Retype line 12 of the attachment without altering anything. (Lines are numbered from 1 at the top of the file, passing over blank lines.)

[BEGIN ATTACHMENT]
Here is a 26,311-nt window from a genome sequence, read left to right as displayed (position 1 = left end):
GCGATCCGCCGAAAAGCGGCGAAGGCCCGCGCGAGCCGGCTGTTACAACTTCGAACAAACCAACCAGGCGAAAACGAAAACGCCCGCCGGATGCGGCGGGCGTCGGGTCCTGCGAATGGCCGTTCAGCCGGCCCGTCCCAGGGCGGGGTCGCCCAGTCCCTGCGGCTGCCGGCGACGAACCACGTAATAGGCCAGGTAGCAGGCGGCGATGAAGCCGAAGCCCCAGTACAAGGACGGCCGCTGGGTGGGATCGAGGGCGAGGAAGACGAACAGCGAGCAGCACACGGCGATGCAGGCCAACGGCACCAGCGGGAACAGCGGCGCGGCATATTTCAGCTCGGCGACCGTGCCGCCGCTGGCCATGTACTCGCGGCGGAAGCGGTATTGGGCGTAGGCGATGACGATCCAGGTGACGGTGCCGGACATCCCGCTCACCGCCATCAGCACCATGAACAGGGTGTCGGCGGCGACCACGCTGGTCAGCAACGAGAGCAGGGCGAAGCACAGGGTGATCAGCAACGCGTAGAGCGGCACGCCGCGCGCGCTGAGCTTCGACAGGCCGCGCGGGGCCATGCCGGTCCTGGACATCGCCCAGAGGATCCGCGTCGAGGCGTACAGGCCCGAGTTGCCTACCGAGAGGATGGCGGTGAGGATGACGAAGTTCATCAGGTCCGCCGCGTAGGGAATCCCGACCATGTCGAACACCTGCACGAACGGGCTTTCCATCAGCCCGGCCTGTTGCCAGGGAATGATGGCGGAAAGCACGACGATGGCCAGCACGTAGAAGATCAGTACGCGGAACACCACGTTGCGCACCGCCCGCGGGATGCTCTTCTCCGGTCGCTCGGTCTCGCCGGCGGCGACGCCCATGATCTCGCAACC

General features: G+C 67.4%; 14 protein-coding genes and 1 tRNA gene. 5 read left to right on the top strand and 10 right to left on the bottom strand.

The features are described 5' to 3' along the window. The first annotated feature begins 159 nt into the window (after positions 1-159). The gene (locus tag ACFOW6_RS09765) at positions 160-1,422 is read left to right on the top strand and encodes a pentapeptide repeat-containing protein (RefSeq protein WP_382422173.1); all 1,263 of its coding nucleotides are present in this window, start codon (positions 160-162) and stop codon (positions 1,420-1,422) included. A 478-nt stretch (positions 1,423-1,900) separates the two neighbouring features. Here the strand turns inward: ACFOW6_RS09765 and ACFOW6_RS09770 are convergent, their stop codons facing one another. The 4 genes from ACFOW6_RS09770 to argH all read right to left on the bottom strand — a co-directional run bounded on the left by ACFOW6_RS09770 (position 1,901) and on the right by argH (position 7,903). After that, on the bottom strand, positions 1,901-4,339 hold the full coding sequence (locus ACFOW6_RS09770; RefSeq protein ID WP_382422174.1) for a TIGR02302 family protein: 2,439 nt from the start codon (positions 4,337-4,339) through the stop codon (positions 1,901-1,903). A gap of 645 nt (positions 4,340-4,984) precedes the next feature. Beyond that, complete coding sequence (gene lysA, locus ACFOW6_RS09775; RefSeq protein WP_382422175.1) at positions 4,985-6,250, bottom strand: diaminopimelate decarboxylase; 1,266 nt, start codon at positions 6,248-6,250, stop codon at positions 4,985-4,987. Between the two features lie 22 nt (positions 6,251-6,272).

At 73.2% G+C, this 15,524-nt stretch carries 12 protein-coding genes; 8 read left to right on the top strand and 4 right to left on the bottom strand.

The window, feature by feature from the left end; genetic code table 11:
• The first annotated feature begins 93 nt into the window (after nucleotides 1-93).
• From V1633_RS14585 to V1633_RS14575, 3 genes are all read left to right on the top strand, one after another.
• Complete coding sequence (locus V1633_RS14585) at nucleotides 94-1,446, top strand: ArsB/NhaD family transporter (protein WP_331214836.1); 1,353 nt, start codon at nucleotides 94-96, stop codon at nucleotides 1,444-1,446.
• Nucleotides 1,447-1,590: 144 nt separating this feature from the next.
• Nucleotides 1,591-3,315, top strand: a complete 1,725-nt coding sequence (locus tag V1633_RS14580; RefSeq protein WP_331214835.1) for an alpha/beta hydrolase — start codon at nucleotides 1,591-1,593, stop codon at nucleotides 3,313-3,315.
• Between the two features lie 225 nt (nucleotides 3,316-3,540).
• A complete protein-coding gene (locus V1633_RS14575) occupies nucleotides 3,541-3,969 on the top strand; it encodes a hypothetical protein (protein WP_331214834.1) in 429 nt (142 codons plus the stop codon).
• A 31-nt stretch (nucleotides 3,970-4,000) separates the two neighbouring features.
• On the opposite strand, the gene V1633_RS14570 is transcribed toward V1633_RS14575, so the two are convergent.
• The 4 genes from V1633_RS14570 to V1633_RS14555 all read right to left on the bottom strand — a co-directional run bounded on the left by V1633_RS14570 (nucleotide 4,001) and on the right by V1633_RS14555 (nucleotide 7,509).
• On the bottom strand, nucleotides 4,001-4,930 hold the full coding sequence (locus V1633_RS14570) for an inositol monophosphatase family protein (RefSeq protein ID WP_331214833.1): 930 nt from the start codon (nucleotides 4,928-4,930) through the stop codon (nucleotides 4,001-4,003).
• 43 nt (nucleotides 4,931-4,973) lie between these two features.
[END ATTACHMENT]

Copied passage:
• Between the two features lie 225 nt (nucleotides 3,316-3,540).